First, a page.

How to Boost Teaching and Engage English Learners with Technology
One thing every teacher asks when they have an English Learner in their classroom is, what more can I be doing to help support this student? Technology can be a great resource to help a teacher who wants to engage their EL as a literacy learner.
First and foremost, it is important to remember that learning a new language takes time. In our high-stakes testing environments, we want to have ELs reading on grade level as soon as possible. We see that they are intelligent and are curious about the world. We want to learn what they are thinking and share our passion for learning with them. We must remind ourselves that learning a new language, especially when there may be gaps in a student’s education, caused by time away from school due to travelling or differences in curriculum, which insist on us to give the student time to acclimate and listen first.
When the student is ready to work on literacy skills, there are digital tools that can support a variety of learning goals.
Communication: Teachers and students can make use speech to text programs. Tools like Google Translate and American Wordspeller & Phonetic Dictionary can support students communicating into their home language and converting language into English. Likewise, if a concept the teachers is talking about is unclear, it can be translated back into the student’s first language for better understanding. While not perfect due to issues in the connotations of all languages, it can help get an important message across.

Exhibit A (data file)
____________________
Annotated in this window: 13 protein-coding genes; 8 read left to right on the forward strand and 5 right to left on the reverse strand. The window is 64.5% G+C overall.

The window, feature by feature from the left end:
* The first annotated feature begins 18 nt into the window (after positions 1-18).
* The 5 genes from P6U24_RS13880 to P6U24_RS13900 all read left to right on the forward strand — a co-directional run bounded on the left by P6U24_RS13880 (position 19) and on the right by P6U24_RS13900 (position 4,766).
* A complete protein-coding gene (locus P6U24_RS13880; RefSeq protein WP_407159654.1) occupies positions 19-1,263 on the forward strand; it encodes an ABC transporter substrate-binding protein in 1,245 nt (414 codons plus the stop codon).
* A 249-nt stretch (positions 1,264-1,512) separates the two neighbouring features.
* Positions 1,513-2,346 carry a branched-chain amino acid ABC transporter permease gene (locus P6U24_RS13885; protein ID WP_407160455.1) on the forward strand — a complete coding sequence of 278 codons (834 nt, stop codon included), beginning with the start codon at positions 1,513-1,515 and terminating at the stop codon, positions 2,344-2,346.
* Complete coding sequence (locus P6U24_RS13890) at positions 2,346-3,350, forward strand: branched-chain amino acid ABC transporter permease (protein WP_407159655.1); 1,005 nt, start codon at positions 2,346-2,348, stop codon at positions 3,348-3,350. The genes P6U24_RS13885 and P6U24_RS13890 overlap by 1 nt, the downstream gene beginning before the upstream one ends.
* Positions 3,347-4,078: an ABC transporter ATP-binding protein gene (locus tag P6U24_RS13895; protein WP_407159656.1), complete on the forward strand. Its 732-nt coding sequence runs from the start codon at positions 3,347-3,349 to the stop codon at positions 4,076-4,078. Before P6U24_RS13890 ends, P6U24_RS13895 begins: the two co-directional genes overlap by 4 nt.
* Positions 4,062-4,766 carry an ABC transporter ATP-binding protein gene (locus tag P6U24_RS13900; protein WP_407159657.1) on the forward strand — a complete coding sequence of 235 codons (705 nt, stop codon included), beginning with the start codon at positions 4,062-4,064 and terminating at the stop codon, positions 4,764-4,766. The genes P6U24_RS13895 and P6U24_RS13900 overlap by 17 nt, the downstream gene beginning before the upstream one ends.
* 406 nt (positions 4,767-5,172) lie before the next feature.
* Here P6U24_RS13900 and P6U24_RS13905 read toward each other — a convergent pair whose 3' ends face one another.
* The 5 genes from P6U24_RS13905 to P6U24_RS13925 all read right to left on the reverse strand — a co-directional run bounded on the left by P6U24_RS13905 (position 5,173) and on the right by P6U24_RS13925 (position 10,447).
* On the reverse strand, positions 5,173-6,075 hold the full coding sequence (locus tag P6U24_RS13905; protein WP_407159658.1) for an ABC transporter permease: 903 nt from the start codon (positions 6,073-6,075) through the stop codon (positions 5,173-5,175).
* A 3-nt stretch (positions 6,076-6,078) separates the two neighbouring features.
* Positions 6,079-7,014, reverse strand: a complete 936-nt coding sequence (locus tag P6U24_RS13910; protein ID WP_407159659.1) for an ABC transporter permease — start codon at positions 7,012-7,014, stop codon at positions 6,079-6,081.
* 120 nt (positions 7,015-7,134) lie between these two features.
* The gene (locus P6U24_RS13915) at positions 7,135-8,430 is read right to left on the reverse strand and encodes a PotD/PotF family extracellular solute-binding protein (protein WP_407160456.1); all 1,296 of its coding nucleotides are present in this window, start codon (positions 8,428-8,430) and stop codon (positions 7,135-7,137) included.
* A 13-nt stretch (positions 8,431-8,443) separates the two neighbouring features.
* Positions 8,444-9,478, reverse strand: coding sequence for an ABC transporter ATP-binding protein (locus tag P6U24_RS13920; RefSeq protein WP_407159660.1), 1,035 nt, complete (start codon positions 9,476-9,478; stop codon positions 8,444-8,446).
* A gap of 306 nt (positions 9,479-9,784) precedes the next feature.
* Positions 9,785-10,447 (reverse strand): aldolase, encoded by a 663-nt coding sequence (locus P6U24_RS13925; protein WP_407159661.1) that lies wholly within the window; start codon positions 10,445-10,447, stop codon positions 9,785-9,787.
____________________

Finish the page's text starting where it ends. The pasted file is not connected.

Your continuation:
Listening Vocabulary and Comprehension: Especially for entering, emerging, or developing listeners, hearing stories read aloud is essential. There are many resources with read aloud features:
- Scholastic’s Storia has a “read to me” feature for some of their e-books
- PebbleGo offers spoken-word audio and audio/video media to support emergent reader research
- Scholastic’s BookFlix pairs classic children’s storybooks in video format with nonfiction e-books
- Scholastic’s TrueFlix offers multimedia science and social studies readings for older readers
- Storyline Online, a free site featuring actors who creatively read books aloud
- One More Story a site that features high-quality oral reading and the ability to read books independently with support
A low tech, but very helpful suggestion is to encourage the family to turn on the closed captioning on their television. Students will see and hear English spoken this way.
For students who are ready to be stretched in their listening and speaking skills, the app Speaky allows them to practice language socially. There are also a number of language learning tools, some of which are game based, like Duolingo. With Duolingo one can learn over 20 languages through gamification. Many more languages are being added monthly. More importantly, English can be learned from many of those languages, making it accessible for the learner of English, not just for someone speaking English learning a new language. And it’s free. To support academic and content learning, Voice Thread allows multimedia to be accompanied with narration.
Most importantly, get to know your student(s), his or her family, and celebrate their heritage and culture. The best strategy is being patient and finding creative ways to engage the EL in learning.
Aileen P. Hower, Ed.D. is the K-12 Literacy/ESL Supervisor for South Western School District. She also teaches graduate level reading courses for Cabrini University in Pennsylvania. In addition to teaching, she is the Vice President for the Keystone State Reading Association and conference chair for the KSRA 50th Annual Conference in Hershey, PA, in 2017. You can find her on Twitter at (@aileenhower) or on her blog (aileenhower.wordpress.com).